Jacques-André Istel is the father of American skydiving, Honorary Soviet Master of Sports and French Legionnaire, and the founder, mayor, and only resident (with his wife) of the desert town of Felicity, California. Felicity is a wondrous place. Inspired by a children's book he wrote, Istel managed to have the town officially designated as the Center of the World. It is also the home of the Museum of History in Granite, 431 carved panels of the history of the world, written by Istel and copy-edited by his wife with a modern Rosetta Stone to help people 4,000 years from now interpret it. Seriously, just look at the panel about the moon.
Stewart's Petrified Wood is a shop off of I-40 in Holbrook, Arizona with giant animatronic dinosaurs eating, and sometimes being ridden by, somewhat decrepit mannequins. Also, there's an ostrich farm. [more inside]
"Today you.... tomorrow me." Have you ever picked up a hitch-hiker? A redditor shares a moving story. [more inside]
U.S. Patent 1732708 "...relates to street torches, such as are commonly used for illuminating road obstructions." Starting in 1929, The Toledo Pressed Steel Co. manufactured millions of small, round kerosene-burning torches (sometimes called smudge pots) that look like cartoon bombs. [more inside]
Prattville, Alabama, is home to the Cross Garden of W. C. Rice. Pour yourself a cold drink and take a tour through this Flickr gallery. Make that drink ice water, as YOU WILL DIE, YOU DO NOTHING TO GO TO HELL, and TO LATE IN HELL FIRE WATER.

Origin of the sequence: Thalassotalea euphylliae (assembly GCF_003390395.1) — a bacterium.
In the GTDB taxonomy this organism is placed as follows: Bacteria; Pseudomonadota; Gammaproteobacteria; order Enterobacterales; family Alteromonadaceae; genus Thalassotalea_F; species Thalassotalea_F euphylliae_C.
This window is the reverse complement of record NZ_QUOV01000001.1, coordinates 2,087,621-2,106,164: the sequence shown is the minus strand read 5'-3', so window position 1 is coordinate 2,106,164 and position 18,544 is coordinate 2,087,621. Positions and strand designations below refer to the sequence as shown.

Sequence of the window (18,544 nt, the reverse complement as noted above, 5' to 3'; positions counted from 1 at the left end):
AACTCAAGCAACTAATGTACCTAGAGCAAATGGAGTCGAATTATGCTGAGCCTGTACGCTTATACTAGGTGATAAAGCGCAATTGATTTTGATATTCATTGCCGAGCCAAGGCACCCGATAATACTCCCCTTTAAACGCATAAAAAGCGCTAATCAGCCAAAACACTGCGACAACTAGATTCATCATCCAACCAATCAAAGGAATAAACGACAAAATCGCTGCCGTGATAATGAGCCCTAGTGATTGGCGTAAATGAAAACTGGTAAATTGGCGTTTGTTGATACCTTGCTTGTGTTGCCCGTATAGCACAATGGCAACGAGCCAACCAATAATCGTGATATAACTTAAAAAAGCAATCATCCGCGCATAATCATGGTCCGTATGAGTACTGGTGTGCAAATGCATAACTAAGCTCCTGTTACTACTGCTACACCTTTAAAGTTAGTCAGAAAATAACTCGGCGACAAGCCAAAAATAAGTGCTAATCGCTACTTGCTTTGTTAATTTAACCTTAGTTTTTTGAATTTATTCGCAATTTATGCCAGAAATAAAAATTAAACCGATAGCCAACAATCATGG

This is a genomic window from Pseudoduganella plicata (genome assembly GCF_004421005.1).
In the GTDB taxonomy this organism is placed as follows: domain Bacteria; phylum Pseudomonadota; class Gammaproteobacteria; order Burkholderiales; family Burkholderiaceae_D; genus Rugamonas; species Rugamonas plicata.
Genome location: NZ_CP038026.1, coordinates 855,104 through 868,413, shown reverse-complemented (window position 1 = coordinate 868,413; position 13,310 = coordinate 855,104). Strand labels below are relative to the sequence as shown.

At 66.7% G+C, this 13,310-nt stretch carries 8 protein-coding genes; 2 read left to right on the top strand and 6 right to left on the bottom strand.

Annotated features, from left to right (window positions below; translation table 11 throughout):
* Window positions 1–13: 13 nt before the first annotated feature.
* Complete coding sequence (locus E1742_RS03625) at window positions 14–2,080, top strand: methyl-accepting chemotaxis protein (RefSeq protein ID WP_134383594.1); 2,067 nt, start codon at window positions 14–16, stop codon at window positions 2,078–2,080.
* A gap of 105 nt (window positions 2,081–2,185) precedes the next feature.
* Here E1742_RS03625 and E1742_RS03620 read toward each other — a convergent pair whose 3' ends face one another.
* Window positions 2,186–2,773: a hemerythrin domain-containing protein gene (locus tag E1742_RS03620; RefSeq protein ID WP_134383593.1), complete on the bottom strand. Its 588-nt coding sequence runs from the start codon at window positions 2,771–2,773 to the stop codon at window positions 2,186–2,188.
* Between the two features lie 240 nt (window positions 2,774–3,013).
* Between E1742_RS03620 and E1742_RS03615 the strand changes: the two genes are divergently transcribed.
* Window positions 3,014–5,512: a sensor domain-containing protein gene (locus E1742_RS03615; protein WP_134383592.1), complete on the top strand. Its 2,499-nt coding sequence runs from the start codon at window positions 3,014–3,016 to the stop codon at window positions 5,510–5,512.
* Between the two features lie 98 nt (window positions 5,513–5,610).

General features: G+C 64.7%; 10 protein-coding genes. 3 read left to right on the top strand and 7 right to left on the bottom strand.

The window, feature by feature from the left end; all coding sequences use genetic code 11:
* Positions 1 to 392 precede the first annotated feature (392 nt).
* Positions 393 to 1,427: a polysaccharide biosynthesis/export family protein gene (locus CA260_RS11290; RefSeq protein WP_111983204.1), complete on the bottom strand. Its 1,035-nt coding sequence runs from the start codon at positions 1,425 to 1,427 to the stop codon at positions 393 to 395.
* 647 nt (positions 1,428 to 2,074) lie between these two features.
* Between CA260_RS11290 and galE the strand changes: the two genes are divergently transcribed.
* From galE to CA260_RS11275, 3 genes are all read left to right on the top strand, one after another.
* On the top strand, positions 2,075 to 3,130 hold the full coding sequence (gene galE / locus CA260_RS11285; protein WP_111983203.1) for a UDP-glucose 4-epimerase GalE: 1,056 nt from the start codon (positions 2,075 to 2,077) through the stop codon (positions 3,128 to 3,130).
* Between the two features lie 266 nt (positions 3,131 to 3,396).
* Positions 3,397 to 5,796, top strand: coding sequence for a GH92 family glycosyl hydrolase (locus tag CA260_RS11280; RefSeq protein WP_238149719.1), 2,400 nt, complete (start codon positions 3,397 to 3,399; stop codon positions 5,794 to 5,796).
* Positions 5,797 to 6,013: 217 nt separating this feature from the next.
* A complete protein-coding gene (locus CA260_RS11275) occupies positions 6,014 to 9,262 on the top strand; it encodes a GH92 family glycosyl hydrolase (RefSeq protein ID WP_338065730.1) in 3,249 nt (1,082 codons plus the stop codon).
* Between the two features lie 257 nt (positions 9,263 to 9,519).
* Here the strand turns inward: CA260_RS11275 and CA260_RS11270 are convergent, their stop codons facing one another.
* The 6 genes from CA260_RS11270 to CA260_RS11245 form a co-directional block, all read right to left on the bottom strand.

Roadside Architecture. "I have been passionate about commercial architecture and roadside related things all my life. I grew up in California but New York City has been my home since 1980. I started this website in 2000 simply as a way to organize my own photos. Since then, it has become a bit of an obsession and grown to well over 1,000 pages." flickr. blog. [more inside]
Claude Bell's giant Cabazon Dinosaurs sculptures have been bought by a Christian developer, Answers in Genesis. The LA Times (archived copy) discusses.
Years ago, Jane and Michael Stern authored Amazing America, a fabulous book about roadside America, which was one of my favorite references for something novel to see while traveling in the US. The New Jersey section is far too brief. Thank you Weird NJ for filling in the gap.
Roadside memorials. Every so often you'll catch one out of the corner of your eye--a makeshift cross on the side of a highway, or flowers tacked to a highway sign, marking a life that ended in that spot. Gives me chills--realistically, probably every single day we pass places where someone breathed their last, but we don't know it. Photographer Bill Sampson takes photographs of roadside memorials--called "descansos" from a Spanish word meaning rest--and collects them on his site. Loved ones are invited to submit memorials of their own. (Link via USA Today Web Guide.)
They are the silent sentinels of America's roads. If you travel at all (or if you read Zippy), you have seen them. They may wear giant hats, or look like Alfred E. Neuman, but they are everywhere. But what you may not know is that one guy made them all.